What Would Happen to Your Pets if You Died Tomorrow?
Would a friend or relative take them? Are you sure?
If your pets feel like family members, as they do for so many of us, it makes sense to include instructions for their care in your estate plan. The resources you have to make these plans may depend on how much time and money you’re willing to spend and the method through which you outline the care of your animal. When it comes to estate planning, you may include your pet in your will or be able to set up a legal pet trust.
Here are three steps to ensure that your pets are covered in an appropriate estate plan.
Step One: Choose Your Caretaker
Start by determining who will care for your pet if something happens to you. This could be a spouse, a child, another relative or a friend. Do they have the space or life situation that makes them appropriate to care for your pet? For example, a sister who travels a lot for work might not be the best place for a dog. It’s a good idea to identify a successor caretaker in the event things don’t work out with your first choice. Make certain they agree to assume responsibility for your pet.
If no one in your life fits the bill, consider a local or national charitable or humane organization. Some organizations will care for your pet after you pass. It helps if you give a donation to defray the cost of that care. Check their policies to learn how they place pets and how long they will house them before making a permanent placement.
Step Two: Doing Your Homework
In addition to a caregiver, you will want to give though to the following issues:
- Adequately identify your pets in order to prevent fraud, such as through photos, microchips, DNA samples, or alternatively, by describing your pet as a “class”—in other words, as “the pet(s) owned by you at the time of your illness/death;
- Describe in detail your pet’s standard of living and care;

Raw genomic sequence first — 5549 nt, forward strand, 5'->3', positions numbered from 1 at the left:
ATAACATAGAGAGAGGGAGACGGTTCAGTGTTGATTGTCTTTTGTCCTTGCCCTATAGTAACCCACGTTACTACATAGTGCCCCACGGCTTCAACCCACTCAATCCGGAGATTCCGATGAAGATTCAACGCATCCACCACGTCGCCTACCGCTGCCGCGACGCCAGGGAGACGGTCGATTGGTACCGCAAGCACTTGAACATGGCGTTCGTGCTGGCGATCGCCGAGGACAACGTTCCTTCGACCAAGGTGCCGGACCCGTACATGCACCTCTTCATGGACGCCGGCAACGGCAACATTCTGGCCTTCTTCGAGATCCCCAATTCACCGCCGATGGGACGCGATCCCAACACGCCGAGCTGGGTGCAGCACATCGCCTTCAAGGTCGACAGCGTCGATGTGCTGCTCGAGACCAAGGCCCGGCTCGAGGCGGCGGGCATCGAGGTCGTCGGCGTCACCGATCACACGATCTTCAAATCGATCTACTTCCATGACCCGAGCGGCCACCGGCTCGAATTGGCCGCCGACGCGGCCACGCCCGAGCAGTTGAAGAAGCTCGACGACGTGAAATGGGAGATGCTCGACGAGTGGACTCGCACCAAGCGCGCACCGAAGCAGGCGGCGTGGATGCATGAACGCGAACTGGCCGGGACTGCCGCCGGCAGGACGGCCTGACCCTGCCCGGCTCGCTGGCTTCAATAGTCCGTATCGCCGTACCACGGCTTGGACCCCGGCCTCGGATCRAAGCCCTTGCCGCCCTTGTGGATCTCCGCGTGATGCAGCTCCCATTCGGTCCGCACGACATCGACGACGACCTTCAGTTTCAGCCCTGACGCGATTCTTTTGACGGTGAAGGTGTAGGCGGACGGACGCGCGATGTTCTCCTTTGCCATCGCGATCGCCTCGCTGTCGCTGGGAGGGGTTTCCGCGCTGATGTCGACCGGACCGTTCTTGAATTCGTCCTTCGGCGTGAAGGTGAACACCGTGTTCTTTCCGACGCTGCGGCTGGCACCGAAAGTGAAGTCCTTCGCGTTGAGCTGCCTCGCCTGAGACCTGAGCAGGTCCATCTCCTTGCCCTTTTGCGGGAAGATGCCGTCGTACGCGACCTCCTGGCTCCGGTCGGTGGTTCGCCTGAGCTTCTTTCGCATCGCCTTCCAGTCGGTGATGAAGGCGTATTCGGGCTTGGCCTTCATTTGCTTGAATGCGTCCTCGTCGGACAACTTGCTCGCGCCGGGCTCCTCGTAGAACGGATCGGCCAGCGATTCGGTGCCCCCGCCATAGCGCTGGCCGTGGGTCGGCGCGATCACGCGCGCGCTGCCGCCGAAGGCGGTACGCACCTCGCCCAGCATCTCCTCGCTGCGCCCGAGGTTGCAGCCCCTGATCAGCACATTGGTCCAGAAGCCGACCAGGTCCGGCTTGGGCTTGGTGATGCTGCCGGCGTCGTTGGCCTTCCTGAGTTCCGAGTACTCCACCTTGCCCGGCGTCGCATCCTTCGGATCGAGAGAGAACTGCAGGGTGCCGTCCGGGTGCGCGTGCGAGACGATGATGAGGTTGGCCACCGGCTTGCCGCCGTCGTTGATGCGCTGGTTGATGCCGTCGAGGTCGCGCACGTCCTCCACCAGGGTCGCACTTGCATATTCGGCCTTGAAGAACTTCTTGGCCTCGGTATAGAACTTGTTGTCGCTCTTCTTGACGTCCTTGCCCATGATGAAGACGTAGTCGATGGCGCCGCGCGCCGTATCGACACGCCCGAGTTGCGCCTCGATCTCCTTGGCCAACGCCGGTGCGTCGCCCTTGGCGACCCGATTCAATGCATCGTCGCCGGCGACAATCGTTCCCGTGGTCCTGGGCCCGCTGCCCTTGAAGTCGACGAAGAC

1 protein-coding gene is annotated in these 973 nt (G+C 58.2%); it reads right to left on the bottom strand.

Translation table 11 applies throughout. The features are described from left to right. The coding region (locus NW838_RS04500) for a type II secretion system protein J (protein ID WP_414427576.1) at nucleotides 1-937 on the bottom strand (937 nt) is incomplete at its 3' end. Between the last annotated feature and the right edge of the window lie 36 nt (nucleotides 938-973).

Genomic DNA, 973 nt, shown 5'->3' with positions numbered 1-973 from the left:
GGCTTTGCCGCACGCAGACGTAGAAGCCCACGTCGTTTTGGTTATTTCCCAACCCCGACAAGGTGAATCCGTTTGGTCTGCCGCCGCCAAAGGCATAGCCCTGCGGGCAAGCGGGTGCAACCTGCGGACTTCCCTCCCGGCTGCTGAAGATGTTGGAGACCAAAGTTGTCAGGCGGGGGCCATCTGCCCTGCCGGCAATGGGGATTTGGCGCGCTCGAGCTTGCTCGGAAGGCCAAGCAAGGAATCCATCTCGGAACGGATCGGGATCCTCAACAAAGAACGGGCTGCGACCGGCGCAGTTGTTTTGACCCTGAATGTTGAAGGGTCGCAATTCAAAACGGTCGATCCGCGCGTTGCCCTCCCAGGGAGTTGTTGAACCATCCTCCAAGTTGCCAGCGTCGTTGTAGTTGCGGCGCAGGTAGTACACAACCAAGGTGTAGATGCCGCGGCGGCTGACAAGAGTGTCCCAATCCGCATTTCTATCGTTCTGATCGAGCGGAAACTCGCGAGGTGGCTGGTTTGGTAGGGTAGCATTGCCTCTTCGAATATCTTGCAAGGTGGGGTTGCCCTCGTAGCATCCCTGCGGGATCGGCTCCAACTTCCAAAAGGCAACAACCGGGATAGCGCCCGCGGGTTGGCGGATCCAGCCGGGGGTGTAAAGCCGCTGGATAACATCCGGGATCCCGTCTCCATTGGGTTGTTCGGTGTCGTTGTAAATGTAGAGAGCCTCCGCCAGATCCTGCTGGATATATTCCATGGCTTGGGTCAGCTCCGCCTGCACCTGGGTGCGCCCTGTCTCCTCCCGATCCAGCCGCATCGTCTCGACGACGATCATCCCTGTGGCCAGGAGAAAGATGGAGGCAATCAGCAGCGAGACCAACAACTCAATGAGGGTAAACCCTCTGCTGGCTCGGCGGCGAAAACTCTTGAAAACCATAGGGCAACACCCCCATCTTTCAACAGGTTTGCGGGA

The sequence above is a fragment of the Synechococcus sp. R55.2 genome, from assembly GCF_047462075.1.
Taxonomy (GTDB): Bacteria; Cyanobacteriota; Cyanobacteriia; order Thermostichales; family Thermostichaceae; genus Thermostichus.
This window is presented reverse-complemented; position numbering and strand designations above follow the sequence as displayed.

- If the caregiver is not also the trustee of the funds that you set aside for your pet, you might consider requiring your trustee to periodically “inspect” your pet to insure it is being cared for properly;
- Determine the amount of funds needed to adequately cover the expenses for your pet’s care (generally, this amount cannot exceed what may reasonably be required given your pet’s standard of living) and specify how the funds should be distributed to the caregiver;
- If you are using a pet trust (more on that below) determine the amount of funds needed to adequately cover the expenses of administering the pet trust;
- Designate a remainder beneficiary in the event the funds in the pet trust are not exhausted;
- Provide instructions for the final disposition of your pet (for example, via burial or cremation).
Step Three: Put It in Writing
Once you’ve decided who will take care of your pet, put your post-mortem wishes in writing. There are three basic ways to do this: in a will, a memorandum or what’s called a Pet Trust. Each has its pros and cons, depending on your specific circumstances:
Your will disposes of all of your property (whether tangible, such as pets, or intangible, such as bank accounts) in your sole name when you die (meaning there is no joint owner or named beneficiary). Leaving your pet to someone in your will can be as simple as including a statement such as: “I leave my pet dog, Henry, to my sister Barb.” This statement is legally binding and establishes that Barb will inherit Henry.